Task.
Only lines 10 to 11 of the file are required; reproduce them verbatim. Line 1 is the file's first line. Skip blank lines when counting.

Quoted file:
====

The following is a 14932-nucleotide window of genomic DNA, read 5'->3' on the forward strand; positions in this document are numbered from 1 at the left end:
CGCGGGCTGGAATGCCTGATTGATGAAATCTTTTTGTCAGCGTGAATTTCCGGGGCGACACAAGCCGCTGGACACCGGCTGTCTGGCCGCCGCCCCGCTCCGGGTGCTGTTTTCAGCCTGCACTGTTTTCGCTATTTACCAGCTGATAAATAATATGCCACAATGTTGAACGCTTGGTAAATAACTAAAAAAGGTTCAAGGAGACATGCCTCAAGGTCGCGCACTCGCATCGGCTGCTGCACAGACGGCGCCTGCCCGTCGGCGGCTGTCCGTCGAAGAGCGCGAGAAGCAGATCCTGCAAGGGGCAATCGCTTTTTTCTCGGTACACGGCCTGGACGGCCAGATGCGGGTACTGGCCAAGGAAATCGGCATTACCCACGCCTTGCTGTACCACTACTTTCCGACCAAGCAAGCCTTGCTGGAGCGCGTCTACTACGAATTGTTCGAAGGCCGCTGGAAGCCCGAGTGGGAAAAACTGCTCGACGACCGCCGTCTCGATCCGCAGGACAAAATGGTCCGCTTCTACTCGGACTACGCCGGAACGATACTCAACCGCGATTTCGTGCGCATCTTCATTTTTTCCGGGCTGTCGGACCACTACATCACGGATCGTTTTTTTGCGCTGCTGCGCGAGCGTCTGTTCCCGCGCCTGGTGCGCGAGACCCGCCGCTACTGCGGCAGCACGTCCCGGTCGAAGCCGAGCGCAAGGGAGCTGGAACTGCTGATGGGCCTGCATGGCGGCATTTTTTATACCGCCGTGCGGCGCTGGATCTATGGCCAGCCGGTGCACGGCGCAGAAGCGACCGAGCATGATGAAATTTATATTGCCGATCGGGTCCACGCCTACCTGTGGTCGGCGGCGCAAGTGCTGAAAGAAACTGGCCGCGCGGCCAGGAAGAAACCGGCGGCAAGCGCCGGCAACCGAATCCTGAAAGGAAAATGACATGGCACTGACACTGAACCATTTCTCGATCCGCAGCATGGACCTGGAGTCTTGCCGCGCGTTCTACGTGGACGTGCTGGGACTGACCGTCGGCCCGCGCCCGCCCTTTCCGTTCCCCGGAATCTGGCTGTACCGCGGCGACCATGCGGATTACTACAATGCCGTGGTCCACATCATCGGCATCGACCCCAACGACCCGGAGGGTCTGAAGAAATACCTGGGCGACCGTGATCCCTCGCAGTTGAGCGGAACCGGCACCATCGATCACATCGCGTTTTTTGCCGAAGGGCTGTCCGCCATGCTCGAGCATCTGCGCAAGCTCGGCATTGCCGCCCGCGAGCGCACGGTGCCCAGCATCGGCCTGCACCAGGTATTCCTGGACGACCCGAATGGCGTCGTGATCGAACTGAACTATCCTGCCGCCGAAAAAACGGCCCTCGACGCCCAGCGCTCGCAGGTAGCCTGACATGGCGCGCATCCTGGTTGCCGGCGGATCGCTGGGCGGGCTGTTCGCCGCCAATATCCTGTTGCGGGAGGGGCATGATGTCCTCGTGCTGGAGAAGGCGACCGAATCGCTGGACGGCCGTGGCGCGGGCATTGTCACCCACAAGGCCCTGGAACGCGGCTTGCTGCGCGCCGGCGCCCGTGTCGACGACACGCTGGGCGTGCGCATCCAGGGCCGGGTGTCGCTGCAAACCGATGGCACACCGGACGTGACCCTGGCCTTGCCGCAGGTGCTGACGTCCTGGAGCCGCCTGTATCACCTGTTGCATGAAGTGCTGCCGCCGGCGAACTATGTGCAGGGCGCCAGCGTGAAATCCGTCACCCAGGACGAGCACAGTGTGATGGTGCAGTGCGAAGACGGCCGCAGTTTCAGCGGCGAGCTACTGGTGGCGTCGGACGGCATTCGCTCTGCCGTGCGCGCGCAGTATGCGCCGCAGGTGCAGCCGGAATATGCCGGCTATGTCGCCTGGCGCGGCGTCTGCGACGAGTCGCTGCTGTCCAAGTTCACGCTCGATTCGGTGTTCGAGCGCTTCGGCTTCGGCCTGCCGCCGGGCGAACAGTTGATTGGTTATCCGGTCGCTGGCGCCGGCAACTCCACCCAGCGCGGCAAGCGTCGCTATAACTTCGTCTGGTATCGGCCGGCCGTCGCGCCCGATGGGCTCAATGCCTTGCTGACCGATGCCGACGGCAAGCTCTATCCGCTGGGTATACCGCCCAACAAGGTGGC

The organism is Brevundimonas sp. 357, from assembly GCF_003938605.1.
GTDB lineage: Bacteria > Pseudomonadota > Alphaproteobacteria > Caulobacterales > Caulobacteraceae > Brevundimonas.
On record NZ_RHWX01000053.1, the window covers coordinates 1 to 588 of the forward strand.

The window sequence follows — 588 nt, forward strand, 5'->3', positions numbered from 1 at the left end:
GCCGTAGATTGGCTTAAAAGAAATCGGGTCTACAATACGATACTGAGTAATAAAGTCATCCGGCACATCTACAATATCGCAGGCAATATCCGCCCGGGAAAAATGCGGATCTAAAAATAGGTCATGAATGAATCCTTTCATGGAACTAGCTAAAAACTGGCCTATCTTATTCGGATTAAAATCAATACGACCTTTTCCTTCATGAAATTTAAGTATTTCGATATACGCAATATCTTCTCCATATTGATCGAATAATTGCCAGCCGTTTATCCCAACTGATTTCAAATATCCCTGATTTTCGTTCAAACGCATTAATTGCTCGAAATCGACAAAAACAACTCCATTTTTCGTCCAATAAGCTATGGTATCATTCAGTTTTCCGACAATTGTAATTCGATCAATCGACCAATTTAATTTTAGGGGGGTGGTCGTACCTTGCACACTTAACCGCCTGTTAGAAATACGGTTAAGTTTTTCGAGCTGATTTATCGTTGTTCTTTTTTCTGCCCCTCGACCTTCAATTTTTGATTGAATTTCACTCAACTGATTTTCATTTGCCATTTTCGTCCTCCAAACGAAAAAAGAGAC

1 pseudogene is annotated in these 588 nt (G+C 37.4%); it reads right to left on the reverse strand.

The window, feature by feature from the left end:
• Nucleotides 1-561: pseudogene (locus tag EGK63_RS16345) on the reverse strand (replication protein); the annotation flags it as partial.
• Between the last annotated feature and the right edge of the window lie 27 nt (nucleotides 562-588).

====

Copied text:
• Nucleotides 1-561: pseudogene (locus tag EGK63_RS16345) on the reverse strand (replication protein); the annotation flags it as partial.
• Between the last annotated feature and the right edge of the window lie 27 nt (nucleotides 562-588).